The greater movement for fighting climate change, sparked and grown by teenage Swedish activist Greta Thurnberg, has inspired massive mobilizations around the world. One of those inspired is Hollywood actress Jane Fonda, who started an organization to protest in front of the Capitol building in Washington, DC.
The group, called Fire Drill Friday, has protested the past three Fridays; all three times Fonda has been arrested for “civil disobedience.”
“The only problem with being arrested, to me, is that I’m old,” joked the 81-year-old actress who each week is joined by more followers on the steps of the Hill. Last Friday, more than 100 people joined Fonda in the Fire Drill Friday protest, 32 of which were taken by police for statements. Fonda, accompanied by actor Ted Danson, were the faces of the protests; despite arrests, they plan to continue marching onto the Capitol on upcoming Fridays.
“What would you say to President Trump if you could?” journalists asked her as she was escorted away by the police. Bitter, Fonda answered: “I wouldn’t waste my breath on him.”
Upon this, she won the crowd, many clapping and screaming in her support. She hopes that even more join the protests next week. Many of the demands of the Fire Drill Friday movement echo that of environmental groups around the country: the reduction of fossil fuel use, the protection of oceans, and the creation of a new international treaty that would prevent governments from continuing to pollute the environment.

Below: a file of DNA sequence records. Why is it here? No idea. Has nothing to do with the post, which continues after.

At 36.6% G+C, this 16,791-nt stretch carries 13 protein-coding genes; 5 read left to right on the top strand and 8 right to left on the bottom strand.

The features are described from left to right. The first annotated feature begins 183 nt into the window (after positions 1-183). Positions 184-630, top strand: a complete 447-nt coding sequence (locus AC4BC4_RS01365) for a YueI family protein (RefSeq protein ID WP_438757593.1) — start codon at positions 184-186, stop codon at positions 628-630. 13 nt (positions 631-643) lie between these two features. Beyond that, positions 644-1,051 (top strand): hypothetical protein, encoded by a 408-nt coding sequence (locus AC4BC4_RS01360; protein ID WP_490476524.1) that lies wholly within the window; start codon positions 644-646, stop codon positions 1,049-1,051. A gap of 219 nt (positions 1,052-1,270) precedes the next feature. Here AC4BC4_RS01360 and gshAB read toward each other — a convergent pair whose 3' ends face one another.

“As Greta said, we have to act as if our own houses were on fire,” explained the actress as she was arrested.
A life-long commitment
It is not the first time that the actress has shown her commitment to social causes. In 1970, she was declared persona non grata by the FBI due to her political protests for civil liberties and against the Vietnam War. During this time, she was not shy of criticism, even receiving retaliation threats due to her thoughts and actions.
Despite the threats, Fonda continued to be outspoken, joining causes that supported human rights. Many of her own personal projects raised funds for such causes. In 1981, Fonda donated the $US 20 million her book earned to the Campaign for Economic Democracy, a national lobbying association. With this, she looked to spark the social progress of the country’s most poor.
In the past decades, Fonda started abandoning protests and marches due to her age. Yet after seeing Thunberg in the climate strikes around the world, she decided it was a good time to come back. “I’m going to use my bode, which by now is definitely not only popular, but famous, and we’re going to have a protest every Friday,” assured Fonda through her social media accounts.
by Perfíl/Agustín Jamele